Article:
1. Have I heard of the author? Who is she and what is her life story?
No, I haven't. The name didn't even sound familiar to me so I needed all the research I could do. And boy, did I find a lot.
First off, I found out that I really should have known Enid Bagnold, because she has written quite a few books. Here is her life in bullet points:
- Born on the 27th of October in 1889 in Rochester, Kent
- Grew up in Jamaica, Marburg, Germany, Paris and Lausanne.
- At 20, she moved to Chelsea to study drawing
- Was a nurse during World War I, but was fired when she wrote critically about the hospital - written about in A Diary Without Dates (1918 and her debut novel!)
- She then became a driver in France, which she wrote about in The Happy Foreigner (1920)
- Married in 1920 and lived in Brighton with her husband and four children! (the imagination of having number five inspired The Squire - 1938)
- She died in 1981
Now there's lots more to find out about Enid, but I just wanted a short summary so I knew where she came from and what time period she lived in. If you want to know more about her, you can read this amazing Telegraph article about her life.
2. What did this book teach me? (This could be about the time period, womanhood, daily struggles,...)
This book taught me a lot about motherhood and most importantly giving birth. The time period is the 1930s and there weren't any real ways to help women with birth. They just kinda had to push the baby out and only had a midwife to help them.
Added to that, the squire (who is never named) has four children and her husband is not home when she has the baby. Hence, why she's called the squire because she has to run the house. This is tough. She has help, she's a wealthy lady, but the help is extremely unreliable. Besides the midwife, who only stays for the birth and one week after, she has no one. So the two weeks we see of the squire's life are hard. Really hard.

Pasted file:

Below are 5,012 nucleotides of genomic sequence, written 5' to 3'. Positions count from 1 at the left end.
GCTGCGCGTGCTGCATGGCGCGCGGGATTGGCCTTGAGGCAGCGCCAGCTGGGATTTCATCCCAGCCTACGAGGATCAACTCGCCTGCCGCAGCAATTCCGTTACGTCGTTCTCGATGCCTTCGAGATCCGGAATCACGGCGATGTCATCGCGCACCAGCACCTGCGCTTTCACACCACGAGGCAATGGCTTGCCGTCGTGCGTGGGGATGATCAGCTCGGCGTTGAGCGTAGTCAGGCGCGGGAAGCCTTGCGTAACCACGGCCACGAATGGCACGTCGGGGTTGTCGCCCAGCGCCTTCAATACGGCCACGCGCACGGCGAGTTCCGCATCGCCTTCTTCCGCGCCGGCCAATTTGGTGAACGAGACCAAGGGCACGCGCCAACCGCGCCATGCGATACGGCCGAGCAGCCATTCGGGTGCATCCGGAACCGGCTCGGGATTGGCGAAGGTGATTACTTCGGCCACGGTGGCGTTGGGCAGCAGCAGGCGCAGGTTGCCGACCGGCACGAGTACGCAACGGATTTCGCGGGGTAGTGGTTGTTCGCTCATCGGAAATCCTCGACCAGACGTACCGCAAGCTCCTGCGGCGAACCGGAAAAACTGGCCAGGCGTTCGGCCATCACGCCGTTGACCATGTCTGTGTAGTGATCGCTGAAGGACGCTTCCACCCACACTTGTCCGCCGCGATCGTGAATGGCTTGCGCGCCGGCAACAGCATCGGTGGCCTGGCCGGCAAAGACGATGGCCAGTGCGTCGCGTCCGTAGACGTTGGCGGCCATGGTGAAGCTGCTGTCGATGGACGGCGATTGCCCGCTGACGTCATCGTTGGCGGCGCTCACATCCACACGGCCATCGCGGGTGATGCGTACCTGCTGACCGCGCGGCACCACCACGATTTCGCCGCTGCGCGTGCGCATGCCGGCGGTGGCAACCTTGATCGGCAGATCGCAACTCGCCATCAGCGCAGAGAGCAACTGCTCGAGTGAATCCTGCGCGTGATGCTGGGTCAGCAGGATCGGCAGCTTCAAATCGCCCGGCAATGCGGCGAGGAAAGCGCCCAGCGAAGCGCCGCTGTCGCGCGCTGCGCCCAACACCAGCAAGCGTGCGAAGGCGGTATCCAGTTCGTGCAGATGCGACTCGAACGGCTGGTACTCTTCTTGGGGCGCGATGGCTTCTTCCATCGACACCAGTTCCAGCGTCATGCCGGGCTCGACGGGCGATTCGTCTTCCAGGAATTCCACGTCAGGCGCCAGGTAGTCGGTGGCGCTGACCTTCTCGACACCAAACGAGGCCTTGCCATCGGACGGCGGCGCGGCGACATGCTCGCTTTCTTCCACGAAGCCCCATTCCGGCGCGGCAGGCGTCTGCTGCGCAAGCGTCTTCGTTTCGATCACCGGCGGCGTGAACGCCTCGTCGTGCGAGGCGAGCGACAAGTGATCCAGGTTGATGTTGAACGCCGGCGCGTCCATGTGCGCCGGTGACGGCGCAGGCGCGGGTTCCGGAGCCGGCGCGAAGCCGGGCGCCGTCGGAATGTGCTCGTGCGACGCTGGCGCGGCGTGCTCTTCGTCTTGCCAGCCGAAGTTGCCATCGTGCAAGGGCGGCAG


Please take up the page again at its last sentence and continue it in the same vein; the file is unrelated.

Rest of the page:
This has taught me 1. that women are extremely strong and capable of dealing with whatever situation is thrown at them and 2. If I ever have a baby, I cannot complain about the birth. There's anaesthetics, good help and a safe hospital environment. It has to be a breeze compared to what the squire went through.
3. Is there a more famous book I could compare this book to?
I really can't think of another book to compare this too, because it's so specifically about the birth process and there are not a lot of books about that.
However, Margaret Drabble has said: 'Imagine To the Lighthouse written by Mrs Ramsay expecting her fifth child and you get something of the spirit of this intense and passionate novel.'
So I guess To The Lighthouse is the closest suggestion I can give.
4. Why does this book matter?
This book matters because, even in 2015, giving birth is kind of a taboo subject. We talk about how beautiful pregnancy is and how lovely newborns are, but the real process of giving birth is ignored by most authors. This is a subject that can only really be tackled by a woman and as a woman I found it refreshing to read about this natural part of many lives.
5. Are there men in the book and what is their role?
So basically, there are no men in this book besides the squire's two sons - who are little boys. We are told that the squire asked her husband to leave a few weeks before the birth so the house would be calmer and the birth process would be easier for her. This indicates that the husband is probably not very useful.
There is a butler who walks around, but he is very weary of the whole process. He likes children, there is a heartwarming moment where he sees the baby, but the whole process of birth is weird to him and he tries to avoid the squire and midwife as much as possible.
So what is the role of men? I guess to stay out of the way during the birth.
I think this book is really quite a peculiar read. If you want to know more about Enid Bagnold, then don't read it. You really find out very little about the Squire and more about the process of a rich woman giving birth a baby. It's somehow all very impersonal and distant, yet close enough that you keep reading and want to find out what happens.
This definitely wasn't my favourite book - besides the baby being born not a whole lot happens - but it is one of the most interesting books I've read. If you are pregnant of thinking about starting a family or have had children before, this book might just be perfect for you. For me, young and childless, there just wasn't much to relate to and it didn't teach me enough to make a great impression on me.